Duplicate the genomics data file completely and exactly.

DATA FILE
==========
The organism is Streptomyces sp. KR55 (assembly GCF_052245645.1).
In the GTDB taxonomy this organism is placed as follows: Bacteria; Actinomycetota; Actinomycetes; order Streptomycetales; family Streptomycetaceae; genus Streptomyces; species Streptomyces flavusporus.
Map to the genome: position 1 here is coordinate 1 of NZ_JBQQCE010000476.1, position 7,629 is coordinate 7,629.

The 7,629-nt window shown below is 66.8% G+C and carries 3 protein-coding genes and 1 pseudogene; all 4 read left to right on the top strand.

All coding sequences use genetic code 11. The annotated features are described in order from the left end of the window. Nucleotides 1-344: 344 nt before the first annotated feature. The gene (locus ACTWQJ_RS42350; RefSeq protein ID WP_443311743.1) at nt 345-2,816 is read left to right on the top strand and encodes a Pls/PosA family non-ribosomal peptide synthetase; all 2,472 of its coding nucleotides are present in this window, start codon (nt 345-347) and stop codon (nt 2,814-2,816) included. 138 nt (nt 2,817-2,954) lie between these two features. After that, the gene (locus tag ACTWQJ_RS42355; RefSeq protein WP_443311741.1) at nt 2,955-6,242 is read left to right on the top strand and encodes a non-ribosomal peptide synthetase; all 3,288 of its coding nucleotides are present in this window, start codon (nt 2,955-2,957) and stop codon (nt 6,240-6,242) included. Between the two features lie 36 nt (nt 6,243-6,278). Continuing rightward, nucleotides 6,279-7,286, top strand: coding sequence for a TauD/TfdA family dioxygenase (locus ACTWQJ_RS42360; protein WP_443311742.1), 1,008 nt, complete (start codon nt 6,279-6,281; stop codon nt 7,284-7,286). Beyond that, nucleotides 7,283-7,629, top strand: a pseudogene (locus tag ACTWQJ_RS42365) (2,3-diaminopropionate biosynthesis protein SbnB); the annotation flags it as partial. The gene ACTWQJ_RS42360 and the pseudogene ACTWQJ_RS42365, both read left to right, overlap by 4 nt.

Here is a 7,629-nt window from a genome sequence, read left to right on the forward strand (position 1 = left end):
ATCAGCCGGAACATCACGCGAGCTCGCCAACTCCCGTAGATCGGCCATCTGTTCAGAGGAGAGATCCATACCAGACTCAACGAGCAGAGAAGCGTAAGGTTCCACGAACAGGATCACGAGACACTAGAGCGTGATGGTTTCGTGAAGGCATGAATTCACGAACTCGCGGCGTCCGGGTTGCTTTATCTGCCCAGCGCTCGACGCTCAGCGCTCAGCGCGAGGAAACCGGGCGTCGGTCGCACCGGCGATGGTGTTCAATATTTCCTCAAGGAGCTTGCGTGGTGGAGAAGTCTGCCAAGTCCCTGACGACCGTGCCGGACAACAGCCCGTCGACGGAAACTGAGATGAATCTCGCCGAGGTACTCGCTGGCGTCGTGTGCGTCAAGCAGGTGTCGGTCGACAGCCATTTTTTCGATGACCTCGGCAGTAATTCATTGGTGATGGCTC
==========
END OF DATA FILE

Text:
The organism is Streptomyces sp. KR55 (assembly GCF_052245645.1).
In the GTDB taxonomy this organism is placed as follows: Bacteria; Actinomycetota; Actinomycetes; order Streptomycetales; family Streptomycetaceae; genus Streptomyces; species Streptomyces flavusporus.
Map to the genome: position 1 here is coordinate 1 of NZ_JBQQCE010000476.1, position 7,629 is coordinate 7,629.

The 7,629-nt window shown below is 66.8% G+C and carries 3 protein-coding genes and 1 pseudogene; all 4 read left to right on the top strand.

All coding sequences use genetic code 11. The annotated features are described in order from the left end of the window. Nucleotides 1-344: 344 nt before the first annotated feature. The gene (locus ACTWQJ_RS42350; RefSeq protein ID WP_443311743.1) at nt 345-2,816 is read left to right on the top strand and encodes a Pls/PosA family non-ribosomal peptide synthetase; all 2,472 of its coding nucleotides are present in this window, start codon (nt 345-347) and stop codon (nt 2,814-2,816) included. 138 nt (nt 2,817-2,954) lie between these two features. After that, the gene (locus tag ACTWQJ_RS42355; RefSeq protein WP_443311741.1) at nt 2,955-6,242 is read left to right on the top strand and encodes a non-ribosomal peptide synthetase; all 3,288 of its coding nucleotides are present in this window, start codon (nt 2,955-2,957) and stop codon (nt 6,240-6,242) included. Between the two features lie 36 nt (nt 6,243-6,278). Continuing rightward, nucleotides 6,279-7,286, top strand: coding sequence for a TauD/TfdA family dioxygenase (locus ACTWQJ_RS42360; protein WP_443311742.1), 1,008 nt, complete (start codon nt 6,279-6,281; stop codon nt 7,284-7,286). Beyond that, nucleotides 7,283-7,629, top strand: a pseudogene (locus tag ACTWQJ_RS42365) (2,3-diaminopropionate biosynthesis protein SbnB); the annotation flags it as partial. The gene ACTWQJ_RS42360 and the pseudogene ACTWQJ_RS42365, both read left to right, overlap by 4 nt.

Here is a 7,629-nt window from a genome sequence, read left to right on the forward strand (position 1 = left end):
ATCAGCCGGAACATCACGCGAGCTCGCCAACTCCCGTAGATCGGCCATCTGTTCAGAGGAGAGATCCATACCAGACTCAACGAGCAGAGAAGCGTAAGGTTCCACGAACAGGATCACGAGACACTAGAGCGTGATGGTTTCGTGAAGGCATGAATTCACGAACTCGCGGCGTCCGGGTTGCTTTATCTGCCCAGCGCTCGACGCTCAGCGCTCAGCGCGAGGAAACCGGGCGTCGGTCGCACCGGCGATGGTGTTCAATATTTCCTCAAGGAGCTTGCGTGGTGGAGAAGTCTGCCAAGTCCCTGACGACCGTGCCGGACAACAGCCCGTCGACGGAAACTGAGATGAATCTCGCCGAGGTACTCGCTGGCGTCGTGTGCGTCAAGCAGGTGTCGGTCGACAGCCATTTTTTCGATGACCTCGGCAGTAATTCATTGGTGATGGCTC